Students are dealing with various insects on campus, including bed bugs, flies, cockroaches, and itch mites that cause scabies.
Scabies is an extremely itchy skin condition caused by burrowing parasites.
The condition is contagious, spreading from prolonged skin-to-skin contact. When someone gets scabies for the first time, they typically become contagious for two to six weeks before showing symptoms, according to CDC.gov.
Simón Gómez, music theater freshman, said he developed an itchy rash at the end of the summer, but thought it was from eczema until his boyfriend called him two weeks ago to tell him he had scabies. The Campus Health Clinic provided treatment that immediately helped, but a few other students already had gotten scabies as well, Gómez said.
Dr. Daniel McNeill, clinical professor and director of the physician assistant program, said the few cases of scabies on campus do not classify as an outbreak.
“Scabies is very frequently encountered in our society and requires more than just incidental contact,” McNeill said. “If a couple of bumps do not resolve, or you start noticing more occurring, then please do come visit us at the health center. We’re well prepared to handle this type of infection.”
Initial symptoms of scabies are small, extremely itchy red bumps that spread to different parts of the body. The best treatment is an overnight cream that kills all the mites, McNeill said. The rash will not disappear immediately, but treated bodies are no longer contagious.
“The whole thing sucks,” Gómez said. “It’s something you never asked for, and it’s really nobody’s fault. Hopefully in a month, it’ll all be over. Maybe senior year we can all look back and say ‘Hey guys, remember when we all had scabies freshman year? That was fun.’ That’s what I’m hoping, at least.”
Gómez said he treated his room by vacuuming and washing his clothes. He also heat treated his non-washable belongings by putting them in black trash bags and sticking them in his car all day, where the heat killed any remaining mites.
Housing officials said they were never officially notified about scabies, but have dealt with other bug problems.
“I wish I had more information because that would make my life a lot easier, but, right now, it’s just students sharing rumors,” said Stephany George, Walker Hall resident director. “Something like scabies can easily spread and become overwhelming, so we want to make sure the correct information is shared with students, proper treatment is given and precautions are taken.”
Treating bed bugs
Though Oklahoma Pest Solutions sprays campus dorms quarterly with a general bug treatment, some bugs still make their way inside.
“We’ve had one confirmed case of bed bugs this year, and the room has already been taken care of,” George said. “Regularly washing bedding is a good way to patrol bed bugs and kill anything that happened to be there.”
Bed bugs are small, parasitic insects that feed on blood. They may cause itchy red welts, but they do not transmit disease. They mainly live within eight feet of where people sleep and tend to hide during the day, but many have been spotted in highly populated areas. College dorms are the fourth most popular place to find an infestation, according to a 2015 study conducted by the National Pest Management Association.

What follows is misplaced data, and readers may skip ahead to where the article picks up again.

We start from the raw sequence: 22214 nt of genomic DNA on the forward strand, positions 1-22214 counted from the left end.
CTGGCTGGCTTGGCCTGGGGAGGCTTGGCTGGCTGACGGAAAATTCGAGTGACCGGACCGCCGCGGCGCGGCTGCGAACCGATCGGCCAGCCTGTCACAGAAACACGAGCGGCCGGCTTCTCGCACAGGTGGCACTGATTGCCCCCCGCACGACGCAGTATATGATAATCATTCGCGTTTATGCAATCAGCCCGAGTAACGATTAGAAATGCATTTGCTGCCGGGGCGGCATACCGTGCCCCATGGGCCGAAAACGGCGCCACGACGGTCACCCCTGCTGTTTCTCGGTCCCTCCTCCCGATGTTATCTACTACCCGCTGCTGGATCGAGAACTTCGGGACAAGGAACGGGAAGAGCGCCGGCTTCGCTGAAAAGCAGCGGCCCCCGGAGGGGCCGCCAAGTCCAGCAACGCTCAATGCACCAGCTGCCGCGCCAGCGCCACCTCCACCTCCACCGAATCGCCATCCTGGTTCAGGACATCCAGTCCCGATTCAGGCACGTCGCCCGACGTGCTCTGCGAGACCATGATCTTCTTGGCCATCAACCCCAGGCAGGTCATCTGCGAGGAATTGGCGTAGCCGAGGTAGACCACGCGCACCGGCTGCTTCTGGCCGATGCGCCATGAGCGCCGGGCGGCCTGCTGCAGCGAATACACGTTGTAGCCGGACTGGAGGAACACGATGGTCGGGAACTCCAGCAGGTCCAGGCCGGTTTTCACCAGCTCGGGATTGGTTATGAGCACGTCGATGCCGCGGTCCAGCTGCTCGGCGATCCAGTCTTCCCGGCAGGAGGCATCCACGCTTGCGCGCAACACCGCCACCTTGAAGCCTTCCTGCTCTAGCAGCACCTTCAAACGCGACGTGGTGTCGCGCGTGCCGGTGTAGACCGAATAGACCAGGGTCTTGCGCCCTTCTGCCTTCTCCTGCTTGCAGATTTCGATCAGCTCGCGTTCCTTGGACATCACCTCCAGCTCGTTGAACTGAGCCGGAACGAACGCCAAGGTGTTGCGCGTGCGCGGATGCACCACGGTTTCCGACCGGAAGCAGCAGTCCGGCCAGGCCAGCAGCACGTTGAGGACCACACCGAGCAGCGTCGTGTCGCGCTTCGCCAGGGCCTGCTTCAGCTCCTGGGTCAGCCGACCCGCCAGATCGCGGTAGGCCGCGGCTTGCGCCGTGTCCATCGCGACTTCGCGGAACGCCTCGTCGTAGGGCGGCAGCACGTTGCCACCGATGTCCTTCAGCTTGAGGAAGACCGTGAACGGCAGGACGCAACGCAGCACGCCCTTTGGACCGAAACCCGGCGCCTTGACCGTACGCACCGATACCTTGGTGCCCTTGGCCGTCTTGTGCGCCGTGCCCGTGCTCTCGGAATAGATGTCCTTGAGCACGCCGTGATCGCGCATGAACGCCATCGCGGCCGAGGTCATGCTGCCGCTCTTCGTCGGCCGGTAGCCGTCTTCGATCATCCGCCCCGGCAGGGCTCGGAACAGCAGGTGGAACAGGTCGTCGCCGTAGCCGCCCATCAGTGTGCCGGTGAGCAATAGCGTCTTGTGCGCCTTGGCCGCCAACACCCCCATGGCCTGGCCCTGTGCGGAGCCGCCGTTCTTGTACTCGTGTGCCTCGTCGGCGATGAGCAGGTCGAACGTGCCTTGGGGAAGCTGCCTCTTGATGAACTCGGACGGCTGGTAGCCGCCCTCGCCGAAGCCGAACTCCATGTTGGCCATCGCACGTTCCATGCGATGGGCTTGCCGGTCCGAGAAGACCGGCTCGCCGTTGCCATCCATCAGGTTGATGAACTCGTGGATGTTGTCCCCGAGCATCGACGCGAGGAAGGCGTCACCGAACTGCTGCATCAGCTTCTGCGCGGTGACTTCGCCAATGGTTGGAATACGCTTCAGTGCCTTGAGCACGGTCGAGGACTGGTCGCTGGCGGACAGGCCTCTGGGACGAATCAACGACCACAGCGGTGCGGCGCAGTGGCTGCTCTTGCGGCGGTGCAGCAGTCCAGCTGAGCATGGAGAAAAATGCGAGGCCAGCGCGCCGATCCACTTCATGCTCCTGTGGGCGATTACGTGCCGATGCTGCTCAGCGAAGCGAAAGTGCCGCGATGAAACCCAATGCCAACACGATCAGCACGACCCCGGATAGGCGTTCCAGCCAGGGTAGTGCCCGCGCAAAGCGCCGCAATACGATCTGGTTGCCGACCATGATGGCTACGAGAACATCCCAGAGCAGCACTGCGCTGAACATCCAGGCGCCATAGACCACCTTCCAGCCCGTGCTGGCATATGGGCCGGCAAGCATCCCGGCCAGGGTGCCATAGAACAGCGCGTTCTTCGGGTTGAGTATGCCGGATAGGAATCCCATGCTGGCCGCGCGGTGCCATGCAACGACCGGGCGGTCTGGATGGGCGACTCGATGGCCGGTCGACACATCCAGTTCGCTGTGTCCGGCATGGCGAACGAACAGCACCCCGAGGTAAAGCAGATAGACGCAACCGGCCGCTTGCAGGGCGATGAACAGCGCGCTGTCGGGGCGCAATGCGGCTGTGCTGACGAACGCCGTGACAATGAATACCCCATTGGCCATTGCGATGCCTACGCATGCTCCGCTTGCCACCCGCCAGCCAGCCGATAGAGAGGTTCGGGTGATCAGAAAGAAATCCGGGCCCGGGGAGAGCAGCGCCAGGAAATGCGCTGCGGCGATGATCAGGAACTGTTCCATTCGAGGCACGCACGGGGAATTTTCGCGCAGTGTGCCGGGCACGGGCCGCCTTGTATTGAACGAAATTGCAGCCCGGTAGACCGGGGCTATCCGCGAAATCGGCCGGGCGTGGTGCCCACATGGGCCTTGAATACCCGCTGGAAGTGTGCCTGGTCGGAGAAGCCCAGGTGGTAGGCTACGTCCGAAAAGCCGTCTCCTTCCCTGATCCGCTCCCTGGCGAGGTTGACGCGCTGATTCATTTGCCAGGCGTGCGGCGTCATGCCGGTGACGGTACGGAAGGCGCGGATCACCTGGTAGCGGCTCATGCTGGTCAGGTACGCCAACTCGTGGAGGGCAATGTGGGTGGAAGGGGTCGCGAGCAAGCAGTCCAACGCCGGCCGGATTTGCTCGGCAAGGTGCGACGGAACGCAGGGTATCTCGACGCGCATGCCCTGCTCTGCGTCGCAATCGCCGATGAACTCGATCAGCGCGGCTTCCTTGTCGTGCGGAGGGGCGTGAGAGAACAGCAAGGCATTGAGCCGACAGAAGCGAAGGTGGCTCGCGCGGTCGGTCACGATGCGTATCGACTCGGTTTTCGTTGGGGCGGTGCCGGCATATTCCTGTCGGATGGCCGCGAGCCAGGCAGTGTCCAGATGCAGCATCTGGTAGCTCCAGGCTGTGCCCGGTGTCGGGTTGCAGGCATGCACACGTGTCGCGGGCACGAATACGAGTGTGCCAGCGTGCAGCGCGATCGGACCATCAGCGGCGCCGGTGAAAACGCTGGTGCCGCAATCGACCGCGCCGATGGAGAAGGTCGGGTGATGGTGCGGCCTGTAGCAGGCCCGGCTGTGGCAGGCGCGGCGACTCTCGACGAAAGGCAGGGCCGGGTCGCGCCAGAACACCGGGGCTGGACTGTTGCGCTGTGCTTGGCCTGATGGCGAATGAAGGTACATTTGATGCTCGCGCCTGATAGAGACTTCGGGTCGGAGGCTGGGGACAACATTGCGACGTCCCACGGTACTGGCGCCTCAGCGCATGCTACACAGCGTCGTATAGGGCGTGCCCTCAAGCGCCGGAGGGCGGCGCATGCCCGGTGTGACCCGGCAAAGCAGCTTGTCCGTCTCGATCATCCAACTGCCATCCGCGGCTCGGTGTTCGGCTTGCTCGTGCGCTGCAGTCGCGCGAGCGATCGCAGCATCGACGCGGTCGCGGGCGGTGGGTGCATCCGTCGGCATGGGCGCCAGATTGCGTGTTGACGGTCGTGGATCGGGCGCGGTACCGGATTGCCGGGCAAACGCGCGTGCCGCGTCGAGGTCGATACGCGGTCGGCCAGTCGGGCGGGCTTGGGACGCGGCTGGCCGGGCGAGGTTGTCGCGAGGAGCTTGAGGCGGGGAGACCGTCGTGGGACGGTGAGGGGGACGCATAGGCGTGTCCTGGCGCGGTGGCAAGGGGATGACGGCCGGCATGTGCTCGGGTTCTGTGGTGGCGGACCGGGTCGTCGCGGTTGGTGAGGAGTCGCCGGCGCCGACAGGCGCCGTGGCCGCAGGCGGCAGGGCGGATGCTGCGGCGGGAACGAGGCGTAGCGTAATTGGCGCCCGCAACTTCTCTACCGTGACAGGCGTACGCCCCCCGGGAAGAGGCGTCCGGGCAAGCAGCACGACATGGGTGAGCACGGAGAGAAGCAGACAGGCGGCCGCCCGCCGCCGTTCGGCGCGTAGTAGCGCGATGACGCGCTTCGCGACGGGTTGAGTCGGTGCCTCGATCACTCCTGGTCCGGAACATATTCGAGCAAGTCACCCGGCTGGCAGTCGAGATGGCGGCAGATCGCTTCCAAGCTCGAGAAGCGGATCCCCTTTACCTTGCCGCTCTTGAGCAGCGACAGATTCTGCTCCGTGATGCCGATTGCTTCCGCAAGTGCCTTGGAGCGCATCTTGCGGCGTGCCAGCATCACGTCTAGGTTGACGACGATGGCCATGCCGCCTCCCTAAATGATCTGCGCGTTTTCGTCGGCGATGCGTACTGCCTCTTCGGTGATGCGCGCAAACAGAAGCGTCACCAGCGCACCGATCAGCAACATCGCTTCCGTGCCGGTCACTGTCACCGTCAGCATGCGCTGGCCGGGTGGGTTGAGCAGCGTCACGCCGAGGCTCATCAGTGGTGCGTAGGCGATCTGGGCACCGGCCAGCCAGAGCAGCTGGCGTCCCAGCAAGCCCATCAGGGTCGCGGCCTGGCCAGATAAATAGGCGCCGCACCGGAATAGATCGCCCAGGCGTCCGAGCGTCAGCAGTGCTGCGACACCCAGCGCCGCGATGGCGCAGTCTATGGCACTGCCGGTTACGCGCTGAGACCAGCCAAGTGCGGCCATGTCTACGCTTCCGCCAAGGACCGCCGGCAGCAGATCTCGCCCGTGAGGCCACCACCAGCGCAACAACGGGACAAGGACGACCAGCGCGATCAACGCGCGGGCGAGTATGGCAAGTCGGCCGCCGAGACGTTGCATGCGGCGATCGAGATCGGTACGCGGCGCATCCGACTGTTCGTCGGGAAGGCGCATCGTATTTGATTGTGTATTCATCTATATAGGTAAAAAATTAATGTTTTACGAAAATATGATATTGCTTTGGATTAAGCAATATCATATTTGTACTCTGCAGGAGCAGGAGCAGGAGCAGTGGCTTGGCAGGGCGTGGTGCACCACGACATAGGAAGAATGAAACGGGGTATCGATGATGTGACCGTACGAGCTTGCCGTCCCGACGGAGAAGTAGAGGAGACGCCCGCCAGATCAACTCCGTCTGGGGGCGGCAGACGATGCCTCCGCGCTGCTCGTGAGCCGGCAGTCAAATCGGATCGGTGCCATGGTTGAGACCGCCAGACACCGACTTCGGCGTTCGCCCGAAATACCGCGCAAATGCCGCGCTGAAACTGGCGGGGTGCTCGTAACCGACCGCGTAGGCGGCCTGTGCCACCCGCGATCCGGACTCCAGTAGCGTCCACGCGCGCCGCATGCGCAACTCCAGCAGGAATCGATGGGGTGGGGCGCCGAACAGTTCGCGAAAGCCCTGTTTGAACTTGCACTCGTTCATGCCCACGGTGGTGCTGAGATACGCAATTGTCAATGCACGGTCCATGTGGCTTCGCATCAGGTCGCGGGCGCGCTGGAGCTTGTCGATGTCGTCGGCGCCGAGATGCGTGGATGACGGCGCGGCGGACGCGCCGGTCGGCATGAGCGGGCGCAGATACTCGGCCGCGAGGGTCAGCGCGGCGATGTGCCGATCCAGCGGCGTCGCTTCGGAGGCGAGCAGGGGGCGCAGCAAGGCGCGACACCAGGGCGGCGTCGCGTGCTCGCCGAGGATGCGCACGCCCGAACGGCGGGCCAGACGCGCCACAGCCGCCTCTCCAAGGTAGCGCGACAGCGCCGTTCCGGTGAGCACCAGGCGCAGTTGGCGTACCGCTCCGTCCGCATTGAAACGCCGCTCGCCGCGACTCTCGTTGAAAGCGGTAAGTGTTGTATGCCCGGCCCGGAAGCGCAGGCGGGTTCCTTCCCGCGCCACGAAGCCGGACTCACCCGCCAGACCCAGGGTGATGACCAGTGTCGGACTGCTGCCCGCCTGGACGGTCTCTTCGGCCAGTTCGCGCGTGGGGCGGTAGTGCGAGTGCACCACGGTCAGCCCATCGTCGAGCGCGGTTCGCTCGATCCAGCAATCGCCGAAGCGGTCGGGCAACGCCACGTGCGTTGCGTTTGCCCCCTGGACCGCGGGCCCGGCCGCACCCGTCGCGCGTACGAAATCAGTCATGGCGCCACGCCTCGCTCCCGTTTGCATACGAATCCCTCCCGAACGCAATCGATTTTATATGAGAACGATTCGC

“I’ve spoken to other university housing officials who said bed bugs have become so common they’re no longer considered a big issue,” said Kevin Culbertson, coordinator of housing operations. “They’re becoming more prevalent in the midwest, and they’re common on college campuses. People are concerned because they haven’t had to worry about it before.”
After the confirmed case, several students reported bed bugs and asked for inspections that found no evidence of the parasite.
“I think it’s a placebo type of thing because it becomes mass hysteria once one person hears about it,” Culbertson said. “If you report it, we will check it. We have official instruction documents and protocol in place, but don’t think you have it just because someone else does.”
Students also reported finding excessive flies and cockroaches in their living areas.
“I have an infestation of fruit flies, and I had a way larger one this summer,” said Daniel Etti-Williams, acting junior. “I haven’t contacted anyone about it because they have a short lifespan and will probably die soon. I do have a fruit fly attractant that traps them, and I also use the trick of pouring a cup of apple cider vinegar covered with plastic wrap that I poked holes in.”
Bugs are a part of life, and students should close their doors to the outside and contact officials with problems, but they shouldn’t blame housing, Etti-Williams said.
Darilynn Hammond, head resident for Banning and Draper halls, said bugs are not uncommon in Banning and Draper because they are old buildings.
“I haven’t heard of any specific bug problems, but students can buy bug spray and contact us if they see a persistent issue,” Hammond said. “We want to keep a good relationship between housing, maintenance and students to mitigate these problems efficiently.”
Housing officials advise students to make sure they take out their trash, put away open containers of liquid and keep their rooms generally clean.
“Part of the reason we have health and safety checks is to make sure we are preventing these types of things,” George said.